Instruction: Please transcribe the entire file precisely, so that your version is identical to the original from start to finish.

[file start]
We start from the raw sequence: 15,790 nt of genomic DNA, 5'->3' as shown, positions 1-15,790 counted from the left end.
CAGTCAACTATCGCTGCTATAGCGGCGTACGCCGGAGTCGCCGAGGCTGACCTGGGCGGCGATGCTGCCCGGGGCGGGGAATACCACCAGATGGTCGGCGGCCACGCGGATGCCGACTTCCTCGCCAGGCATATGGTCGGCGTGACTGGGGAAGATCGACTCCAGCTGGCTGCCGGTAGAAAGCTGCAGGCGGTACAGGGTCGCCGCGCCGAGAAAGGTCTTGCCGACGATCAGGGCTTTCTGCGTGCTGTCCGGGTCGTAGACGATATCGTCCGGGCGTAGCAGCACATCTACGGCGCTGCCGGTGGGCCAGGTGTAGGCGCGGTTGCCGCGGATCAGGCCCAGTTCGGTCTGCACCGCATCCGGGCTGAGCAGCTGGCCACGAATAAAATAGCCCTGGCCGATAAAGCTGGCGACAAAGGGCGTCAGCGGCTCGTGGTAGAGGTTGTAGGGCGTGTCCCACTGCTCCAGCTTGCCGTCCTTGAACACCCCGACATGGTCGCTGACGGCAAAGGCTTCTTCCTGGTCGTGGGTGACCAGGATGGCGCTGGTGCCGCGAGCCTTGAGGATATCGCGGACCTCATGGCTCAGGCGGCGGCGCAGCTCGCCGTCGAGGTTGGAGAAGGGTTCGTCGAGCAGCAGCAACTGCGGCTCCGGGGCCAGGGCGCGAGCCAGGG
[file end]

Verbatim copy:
We start from the raw sequence: 15,790 nt of genomic DNA, 5'->3' as shown, positions 1-15,790 counted from the left end.
CAGTCAACTATCGCTGCTATAGCGGCGTACGCCGGAGTCGCCGAGGCTGACCTGGGCGGCGATGCTGCCCGGGGCGGGGAATACCACCAGATGGTCGGCGGCCACGCGGATGCCGACTTCCTCGCCAGGCATATGGTCGGCGTGACTGGGGAAGATCGACTCCAGCTGGCTGCCGGTAGAAAGCTGCAGGCGGTACAGGGTCGCCGCGCCGAGAAAGGTCTTGCCGACGATCAGGGCTTTCTGCGTGCTGTCCGGGTCGTAGACGATATCGTCCGGGCGTAGCAGCACATCTACGGCGCTGCCGGTGGGCCAGGTGTAGGCGCGGTTGCCGCGGATCAGGCCCAGTTCGGTCTGCACCGCATCCGGGCTGAGCAGCTGGCCACGAATAAAATAGCCCTGGCCGATAAAGCTGGCGACAAAGGGCGTCAGCGGCTCGTGGTAGAGGTTGTAGGGCGTGTCCCACTGCTCCAGCTTGCCGTCCTTGAACACCCCGACATGGTCGCTGACGGCAAAGGCTTCTTCCTGGTCGTGGGTGACCAGGATGGCGCTGGTGCCGCGAGCCTTGAGGATATCGCGGACCTCATGGCTCAGGCGGCGGCGCAGCTCGCCGTCGAGGTTGGAGAAGGGTTCGTCGAGCAGCAGCAACTGCGGCTCCGGGGCCAGGGCGCGAGCCAGGG